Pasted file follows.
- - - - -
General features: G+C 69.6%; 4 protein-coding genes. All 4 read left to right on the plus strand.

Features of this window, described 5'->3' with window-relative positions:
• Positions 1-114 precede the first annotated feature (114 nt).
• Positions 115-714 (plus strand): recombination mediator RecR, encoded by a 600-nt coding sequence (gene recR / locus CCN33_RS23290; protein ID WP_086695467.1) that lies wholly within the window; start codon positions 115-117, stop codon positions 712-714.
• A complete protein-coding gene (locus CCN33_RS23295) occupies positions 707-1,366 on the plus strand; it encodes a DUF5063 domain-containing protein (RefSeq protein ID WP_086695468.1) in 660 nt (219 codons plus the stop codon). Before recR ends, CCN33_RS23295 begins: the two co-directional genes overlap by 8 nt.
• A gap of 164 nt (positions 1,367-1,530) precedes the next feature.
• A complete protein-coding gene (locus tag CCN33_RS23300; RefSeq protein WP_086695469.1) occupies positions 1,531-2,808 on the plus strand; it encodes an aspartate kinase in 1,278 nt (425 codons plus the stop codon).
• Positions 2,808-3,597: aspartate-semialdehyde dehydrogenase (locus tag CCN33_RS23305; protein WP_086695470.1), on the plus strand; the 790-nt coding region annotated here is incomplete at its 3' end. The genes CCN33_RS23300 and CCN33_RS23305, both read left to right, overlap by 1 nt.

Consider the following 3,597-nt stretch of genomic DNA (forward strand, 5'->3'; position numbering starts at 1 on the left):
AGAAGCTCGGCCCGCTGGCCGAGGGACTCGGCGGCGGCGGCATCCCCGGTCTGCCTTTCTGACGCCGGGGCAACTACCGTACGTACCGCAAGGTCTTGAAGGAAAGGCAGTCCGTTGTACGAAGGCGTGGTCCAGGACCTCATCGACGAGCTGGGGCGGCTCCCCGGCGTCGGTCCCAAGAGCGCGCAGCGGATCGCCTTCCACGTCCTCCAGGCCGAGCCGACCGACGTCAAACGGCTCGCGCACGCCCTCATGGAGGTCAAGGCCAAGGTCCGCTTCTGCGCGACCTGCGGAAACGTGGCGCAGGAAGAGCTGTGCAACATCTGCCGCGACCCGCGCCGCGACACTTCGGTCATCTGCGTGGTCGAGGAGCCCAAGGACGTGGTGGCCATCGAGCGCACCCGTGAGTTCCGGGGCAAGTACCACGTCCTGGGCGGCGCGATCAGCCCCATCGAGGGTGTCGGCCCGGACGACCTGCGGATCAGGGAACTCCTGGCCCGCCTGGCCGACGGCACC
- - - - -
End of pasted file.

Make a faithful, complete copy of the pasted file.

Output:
General features: G+C 69.6%; 4 protein-coding genes. All 4 read left to right on the plus strand.

Features of this window, described 5'->3' with window-relative positions:
• Positions 1-114 precede the first annotated feature (114 nt).
• Positions 115-714 (plus strand): recombination mediator RecR, encoded by a 600-nt coding sequence (gene recR / locus CCN33_RS23290; protein ID WP_086695467.1) that lies wholly within the window; start codon positions 115-117, stop codon positions 712-714.
• A complete protein-coding gene (locus CCN33_RS23295) occupies positions 707-1,366 on the plus strand; it encodes a DUF5063 domain-containing protein (RefSeq protein ID WP_086695468.1) in 660 nt (219 codons plus the stop codon). Before recR ends, CCN33_RS23295 begins: the two co-directional genes overlap by 8 nt.
• A gap of 164 nt (positions 1,367-1,530) precedes the next feature.
• A complete protein-coding gene (locus tag CCN33_RS23300; RefSeq protein WP_086695469.1) occupies positions 1,531-2,808 on the plus strand; it encodes an aspartate kinase in 1,278 nt (425 codons plus the stop codon).
• Positions 2,808-3,597: aspartate-semialdehyde dehydrogenase (locus tag CCN33_RS23305; protein WP_086695470.1), on the plus strand; the 790-nt coding region annotated here is incomplete at its 3' end. The genes CCN33_RS23300 and CCN33_RS23305, both read left to right, overlap by 1 nt.

Consider the following 3,597-nt stretch of genomic DNA (forward strand, 5'->3'; position numbering starts at 1 on the left):
AGAAGCTCGGCCCGCTGGCCGAGGGACTCGGCGGCGGCGGCATCCCCGGTCTGCCTTTCTGACGCCGGGGCAACTACCGTACGTACCGCAAGGTCTTGAAGGAAAGGCAGTCCGTTGTACGAAGGCGTGGTCCAGGACCTCATCGACGAGCTGGGGCGGCTCCCCGGCGTCGGTCCCAAGAGCGCGCAGCGGATCGCCTTCCACGTCCTCCAGGCCGAGCCGACCGACGTCAAACGGCTCGCGCACGCCCTCATGGAGGTCAAGGCCAAGGTCCGCTTCTGCGCGACCTGCGGAAACGTGGCGCAGGAAGAGCTGTGCAACATCTGCCGCGACCCGCGCCGCGACACTTCGGTCATCTGCGTGGTCGAGGAGCCCAAGGACGTGGTGGCCATCGAGCGCACCCGTGAGTTCCGGGGCAAGTACCACGTCCTGGGCGGCGCGATCAGCCCCATCGAGGGTGTCGGCCCGGACGACCTGCGGATCAGGGAACTCCTGGCCCGCCTGGCCGACGGCACC